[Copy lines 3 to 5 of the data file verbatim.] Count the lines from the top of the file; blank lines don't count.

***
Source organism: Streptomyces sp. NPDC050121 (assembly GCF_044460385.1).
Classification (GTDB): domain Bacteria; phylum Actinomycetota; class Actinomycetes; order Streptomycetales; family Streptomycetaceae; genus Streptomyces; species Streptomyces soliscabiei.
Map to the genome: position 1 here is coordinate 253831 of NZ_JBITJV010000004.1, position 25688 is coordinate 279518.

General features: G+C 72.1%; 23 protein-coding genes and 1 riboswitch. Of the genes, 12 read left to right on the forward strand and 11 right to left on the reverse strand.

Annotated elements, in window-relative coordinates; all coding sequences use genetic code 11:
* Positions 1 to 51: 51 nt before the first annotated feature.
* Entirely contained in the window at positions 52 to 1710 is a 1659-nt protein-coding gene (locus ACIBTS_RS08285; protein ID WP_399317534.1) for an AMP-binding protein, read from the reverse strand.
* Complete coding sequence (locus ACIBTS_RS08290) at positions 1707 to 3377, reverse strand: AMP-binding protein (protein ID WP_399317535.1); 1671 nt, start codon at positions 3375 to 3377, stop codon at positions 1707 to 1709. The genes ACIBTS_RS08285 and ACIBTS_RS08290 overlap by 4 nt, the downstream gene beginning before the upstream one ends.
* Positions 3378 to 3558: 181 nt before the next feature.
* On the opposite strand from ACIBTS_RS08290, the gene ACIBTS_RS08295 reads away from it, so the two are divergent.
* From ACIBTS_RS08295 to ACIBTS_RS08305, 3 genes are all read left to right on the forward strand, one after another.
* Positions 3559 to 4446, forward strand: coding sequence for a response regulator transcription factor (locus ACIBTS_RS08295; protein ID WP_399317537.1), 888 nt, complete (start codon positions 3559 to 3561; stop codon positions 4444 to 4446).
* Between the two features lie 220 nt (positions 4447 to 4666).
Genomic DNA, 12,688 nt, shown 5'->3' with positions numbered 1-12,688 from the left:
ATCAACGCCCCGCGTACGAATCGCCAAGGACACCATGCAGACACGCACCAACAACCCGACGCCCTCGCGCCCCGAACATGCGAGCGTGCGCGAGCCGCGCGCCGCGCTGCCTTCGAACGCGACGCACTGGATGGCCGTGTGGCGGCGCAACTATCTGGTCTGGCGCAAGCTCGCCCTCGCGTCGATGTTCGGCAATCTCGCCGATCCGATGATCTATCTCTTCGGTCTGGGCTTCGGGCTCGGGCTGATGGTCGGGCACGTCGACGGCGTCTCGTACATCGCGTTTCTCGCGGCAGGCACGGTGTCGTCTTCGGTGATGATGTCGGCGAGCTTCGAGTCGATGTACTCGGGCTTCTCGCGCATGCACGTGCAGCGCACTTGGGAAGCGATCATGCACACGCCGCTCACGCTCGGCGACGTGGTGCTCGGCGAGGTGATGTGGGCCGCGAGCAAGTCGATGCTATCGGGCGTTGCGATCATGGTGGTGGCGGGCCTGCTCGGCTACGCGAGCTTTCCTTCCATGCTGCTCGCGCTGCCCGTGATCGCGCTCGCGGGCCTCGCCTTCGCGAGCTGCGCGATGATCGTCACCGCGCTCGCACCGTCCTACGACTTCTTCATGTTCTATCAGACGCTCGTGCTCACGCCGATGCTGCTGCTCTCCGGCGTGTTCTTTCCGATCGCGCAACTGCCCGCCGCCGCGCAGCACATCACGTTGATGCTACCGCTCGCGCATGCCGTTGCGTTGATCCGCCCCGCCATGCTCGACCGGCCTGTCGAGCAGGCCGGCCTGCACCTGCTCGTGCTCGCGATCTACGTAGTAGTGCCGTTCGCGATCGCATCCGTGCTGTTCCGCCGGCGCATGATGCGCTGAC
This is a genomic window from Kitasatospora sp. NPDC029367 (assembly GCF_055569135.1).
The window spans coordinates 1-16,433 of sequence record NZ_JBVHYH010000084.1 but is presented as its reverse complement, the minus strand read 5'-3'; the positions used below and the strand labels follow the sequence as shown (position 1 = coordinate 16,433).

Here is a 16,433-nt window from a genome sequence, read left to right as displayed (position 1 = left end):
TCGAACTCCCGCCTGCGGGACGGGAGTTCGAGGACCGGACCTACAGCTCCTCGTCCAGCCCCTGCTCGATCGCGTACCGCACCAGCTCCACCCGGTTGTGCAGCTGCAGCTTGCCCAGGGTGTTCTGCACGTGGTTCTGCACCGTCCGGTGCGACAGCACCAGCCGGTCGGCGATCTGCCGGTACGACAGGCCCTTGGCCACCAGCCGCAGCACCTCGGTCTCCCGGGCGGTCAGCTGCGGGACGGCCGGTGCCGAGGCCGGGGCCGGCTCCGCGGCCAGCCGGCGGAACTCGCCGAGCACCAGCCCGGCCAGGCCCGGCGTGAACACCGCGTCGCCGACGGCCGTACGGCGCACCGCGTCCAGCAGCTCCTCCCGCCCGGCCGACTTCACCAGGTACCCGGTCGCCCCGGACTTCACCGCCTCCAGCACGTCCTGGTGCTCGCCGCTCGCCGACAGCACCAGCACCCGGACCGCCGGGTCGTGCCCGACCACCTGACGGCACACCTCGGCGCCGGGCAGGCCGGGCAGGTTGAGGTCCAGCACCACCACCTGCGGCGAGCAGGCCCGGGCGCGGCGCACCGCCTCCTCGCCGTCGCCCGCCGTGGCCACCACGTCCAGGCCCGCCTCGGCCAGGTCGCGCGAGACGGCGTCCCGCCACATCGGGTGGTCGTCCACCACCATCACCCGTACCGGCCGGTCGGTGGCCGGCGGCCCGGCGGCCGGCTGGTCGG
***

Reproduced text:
Map to the genome: position 1 here is coordinate 253831 of NZ_JBITJV010000004.1, position 25688 is coordinate 279518.

General features: G+C 72.1%; 23 protein-coding genes and 1 riboswitch. Of the genes, 12 read left to right on the forward strand and 11 right to left on the reverse strand.

Annotated elements, in window-relative coordinates; all coding sequences use genetic code 11: